I must admit, it feels great to exceeded the expectations of a wonderful woman who’s head over heels in love with you. That’s especially when her stunning beauty is a bonus to the wit and playfulness she inherited from her dad. Every time I look into her piercing brown eyes when I get back home from work, I fall in love over and over again. She doesn’t want me to admire her, however. All she wants to know is whether I’ve had a good laugh today and how much food I’d like to eat. Mary really knows how to make a house feel like a home.
We’ve been hitched for one and a half years now. Thankfully, things are good and getting better by the day. I asked her to marry me when I realized life is short. That’s after she had dropped hints for 10 solid months. It kept happening almost everyday. I gave in to her “suggestions” in a strange way.
Here’s the story of how we got married.
You see, we had a Mashemeji derby date on August 23rd 2015 (yes, it’s a day I’ll never forget) and I asked her to meet me in town. We had agreed that she would don the Gor Mahia jersey and I would my AFC Leopards one for the day, though we each supported the opposite teams.
Our meeting point was Sonford fish and chips. We would have a meal and after that, we would take a boda boda to the Nyayo National Stadium that would drop us off at Nairobi West where we would cross the busy road and get in through the Stadium’s main gate. All this, we were to do early so that we could sit together at the higher terraces away from the crowd.
Things went exactly as planned. We watched as the crowd filled two sides of the stadium that were literally opposite each other. Mary and I were shielded from the scorching sun by the small umbrella she thoughtfully carried. On our way in, I got us sufficient stock of njugu karanga and quencher juice to take us through the entire 90 minutes. I also had my kabambe tuned in to Radio Jambo so that we could listen to the commentary courtesy of Fred Arocho and Diblo.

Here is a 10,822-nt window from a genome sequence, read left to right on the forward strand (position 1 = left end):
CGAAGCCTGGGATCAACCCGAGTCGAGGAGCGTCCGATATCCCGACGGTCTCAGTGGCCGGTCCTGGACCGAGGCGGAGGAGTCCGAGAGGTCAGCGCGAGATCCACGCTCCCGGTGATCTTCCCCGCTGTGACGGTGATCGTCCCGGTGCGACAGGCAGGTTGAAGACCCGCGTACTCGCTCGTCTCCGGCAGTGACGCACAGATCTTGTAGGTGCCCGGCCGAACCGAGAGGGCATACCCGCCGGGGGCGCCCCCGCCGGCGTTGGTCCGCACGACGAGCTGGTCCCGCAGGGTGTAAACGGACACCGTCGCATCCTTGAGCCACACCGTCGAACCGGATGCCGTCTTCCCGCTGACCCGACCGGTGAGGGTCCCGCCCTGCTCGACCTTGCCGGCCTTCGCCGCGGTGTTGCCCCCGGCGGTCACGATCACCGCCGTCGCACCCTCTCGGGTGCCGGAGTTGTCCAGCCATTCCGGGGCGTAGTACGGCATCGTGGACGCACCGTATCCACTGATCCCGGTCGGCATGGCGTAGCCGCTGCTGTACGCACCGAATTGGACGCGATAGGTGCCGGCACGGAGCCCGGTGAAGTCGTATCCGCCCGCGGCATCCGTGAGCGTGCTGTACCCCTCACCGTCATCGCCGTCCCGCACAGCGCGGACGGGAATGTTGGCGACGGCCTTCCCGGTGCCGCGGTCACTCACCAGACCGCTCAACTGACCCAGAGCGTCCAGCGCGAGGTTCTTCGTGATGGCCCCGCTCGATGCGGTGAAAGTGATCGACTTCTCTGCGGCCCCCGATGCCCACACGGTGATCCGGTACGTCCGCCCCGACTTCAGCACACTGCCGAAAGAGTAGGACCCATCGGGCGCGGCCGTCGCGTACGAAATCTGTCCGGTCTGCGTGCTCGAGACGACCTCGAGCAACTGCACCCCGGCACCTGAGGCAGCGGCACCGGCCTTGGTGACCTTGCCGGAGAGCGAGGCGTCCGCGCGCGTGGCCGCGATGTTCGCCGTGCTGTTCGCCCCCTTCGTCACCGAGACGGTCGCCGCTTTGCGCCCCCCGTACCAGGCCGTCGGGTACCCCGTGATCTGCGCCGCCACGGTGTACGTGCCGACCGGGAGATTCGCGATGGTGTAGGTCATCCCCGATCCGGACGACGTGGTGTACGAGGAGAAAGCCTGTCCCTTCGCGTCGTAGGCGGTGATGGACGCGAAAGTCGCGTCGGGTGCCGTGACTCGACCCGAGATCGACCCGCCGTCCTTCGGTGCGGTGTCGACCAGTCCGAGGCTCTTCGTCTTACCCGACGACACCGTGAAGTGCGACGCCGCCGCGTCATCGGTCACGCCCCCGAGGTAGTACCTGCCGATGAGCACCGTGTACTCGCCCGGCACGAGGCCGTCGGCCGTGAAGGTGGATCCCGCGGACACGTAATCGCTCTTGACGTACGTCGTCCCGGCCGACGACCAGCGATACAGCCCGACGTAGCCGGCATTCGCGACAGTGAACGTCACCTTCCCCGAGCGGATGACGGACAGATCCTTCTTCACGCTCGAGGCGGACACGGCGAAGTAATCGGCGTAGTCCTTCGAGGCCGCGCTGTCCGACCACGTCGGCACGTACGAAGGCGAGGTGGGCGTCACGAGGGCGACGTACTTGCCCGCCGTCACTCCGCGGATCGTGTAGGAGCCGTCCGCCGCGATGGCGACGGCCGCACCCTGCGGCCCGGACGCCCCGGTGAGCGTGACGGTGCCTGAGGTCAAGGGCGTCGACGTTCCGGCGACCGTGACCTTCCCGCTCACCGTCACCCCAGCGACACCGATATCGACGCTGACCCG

Everything was great and the match was both tense and intense. You could cut through the tension with a razor blade. Never mind that we wore opposing jerseys to each other and the teams we supported. At least we didn’t have too many people seated next to us.
The first half begun with Gor Mahia making their intentions known and they tried hard to score. They were unsuccessful and the half ended 0-0. Correspondingly, we were halfway through our njugu karanga. Mary was sure Ingwe was going to take this one home and I was sure K’ogalo would march to victory. I was a bit jittery though because Gor was looking for the first win against their rivals since 2013, when Ugandan striker Dan Sserunkuma scored the solitary goal.
Second half began and it was as tense as the first and then the unexpected happened. In the 65th minute, Gor Mahia were handed a penalty after Leopards’ skipper Jackson Saleh handled the ball in the box. I was happy at first though I bottled up my excitement so that I shouldn’t displease the madam. In some rather unfortunate progression of things, a few hooligans who were livid by the turn of events, started hurling missiles into the field, forcing a brief stoppage. I looked at Mary and told her we had to run.
Damn, a riot had begun.